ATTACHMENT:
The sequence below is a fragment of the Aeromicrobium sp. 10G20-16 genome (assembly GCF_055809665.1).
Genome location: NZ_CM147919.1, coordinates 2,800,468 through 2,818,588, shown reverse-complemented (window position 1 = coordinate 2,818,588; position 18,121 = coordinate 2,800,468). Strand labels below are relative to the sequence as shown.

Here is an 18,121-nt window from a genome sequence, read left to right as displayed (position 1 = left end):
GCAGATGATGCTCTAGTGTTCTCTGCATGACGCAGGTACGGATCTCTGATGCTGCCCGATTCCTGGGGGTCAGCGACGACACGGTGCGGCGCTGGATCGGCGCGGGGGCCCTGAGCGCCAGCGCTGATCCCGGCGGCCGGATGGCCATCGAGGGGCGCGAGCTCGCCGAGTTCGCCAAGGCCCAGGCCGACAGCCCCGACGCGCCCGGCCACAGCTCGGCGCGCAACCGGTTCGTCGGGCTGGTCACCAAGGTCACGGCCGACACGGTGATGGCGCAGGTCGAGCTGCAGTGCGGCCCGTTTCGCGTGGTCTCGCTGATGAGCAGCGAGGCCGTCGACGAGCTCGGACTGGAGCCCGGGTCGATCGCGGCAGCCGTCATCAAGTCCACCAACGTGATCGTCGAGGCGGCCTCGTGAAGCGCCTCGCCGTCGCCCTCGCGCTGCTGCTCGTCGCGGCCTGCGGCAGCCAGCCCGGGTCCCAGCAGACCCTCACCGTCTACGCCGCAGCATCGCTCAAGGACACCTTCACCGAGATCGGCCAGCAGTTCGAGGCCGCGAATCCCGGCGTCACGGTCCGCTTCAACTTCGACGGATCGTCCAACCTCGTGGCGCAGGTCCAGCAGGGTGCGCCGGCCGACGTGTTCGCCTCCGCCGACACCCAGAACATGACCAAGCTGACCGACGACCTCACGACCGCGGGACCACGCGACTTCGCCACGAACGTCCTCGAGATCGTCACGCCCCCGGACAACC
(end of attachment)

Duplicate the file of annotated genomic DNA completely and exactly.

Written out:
The sequence below is a fragment of the Aeromicrobium sp. 10G20-16 genome (assembly GCF_055809665.1).
Genome location: NZ_CM147919.1, coordinates 2,800,468 through 2,818,588, shown reverse-complemented (window position 1 = coordinate 2,818,588; position 18,121 = coordinate 2,800,468). Strand labels below are relative to the sequence as shown.

Here is an 18,121-nt window from a genome sequence, read left to right as displayed (position 1 = left end):
GCAGATGATGCTCTAGTGTTCTCTGCATGACGCAGGTACGGATCTCTGATGCTGCCCGATTCCTGGGGGTCAGCGACGACACGGTGCGGCGCTGGATCGGCGCGGGGGCCCTGAGCGCCAGCGCTGATCCCGGCGGCCGGATGGCCATCGAGGGGCGCGAGCTCGCCGAGTTCGCCAAGGCCCAGGCCGACAGCCCCGACGCGCCCGGCCACAGCTCGGCGCGCAACCGGTTCGTCGGGCTGGTCACCAAGGTCACGGCCGACACGGTGATGGCGCAGGTCGAGCTGCAGTGCGGCCCGTTTCGCGTGGTCTCGCTGATGAGCAGCGAGGCCGTCGACGAGCTCGGACTGGAGCCCGGGTCGATCGCGGCAGCCGTCATCAAGTCCACCAACGTGATCGTCGAGGCGGCCTCGTGAAGCGCCTCGCCGTCGCCCTCGCGCTGCTGCTCGTCGCGGCCTGCGGCAGCCAGCCCGGGTCCCAGCAGACCCTCACCGTCTACGCCGCAGCATCGCTCAAGGACACCTTCACCGAGATCGGCCAGCAGTTCGAGGCCGCGAATCCCGGCGTCACGGTCCGCTTCAACTTCGACGGATCGTCCAACCTCGTGGCGCAGGTCCAGCAGGGTGCGCCGGCCGACGTGTTCGCCTCCGCCGACACCCAGAACATGACCAAGCTGACCGACGACCTCACGACCGCGGGACCACGCGACTTCGCCACGAACGTCCTCGAGATCGTCACGCCCCCGGACAACC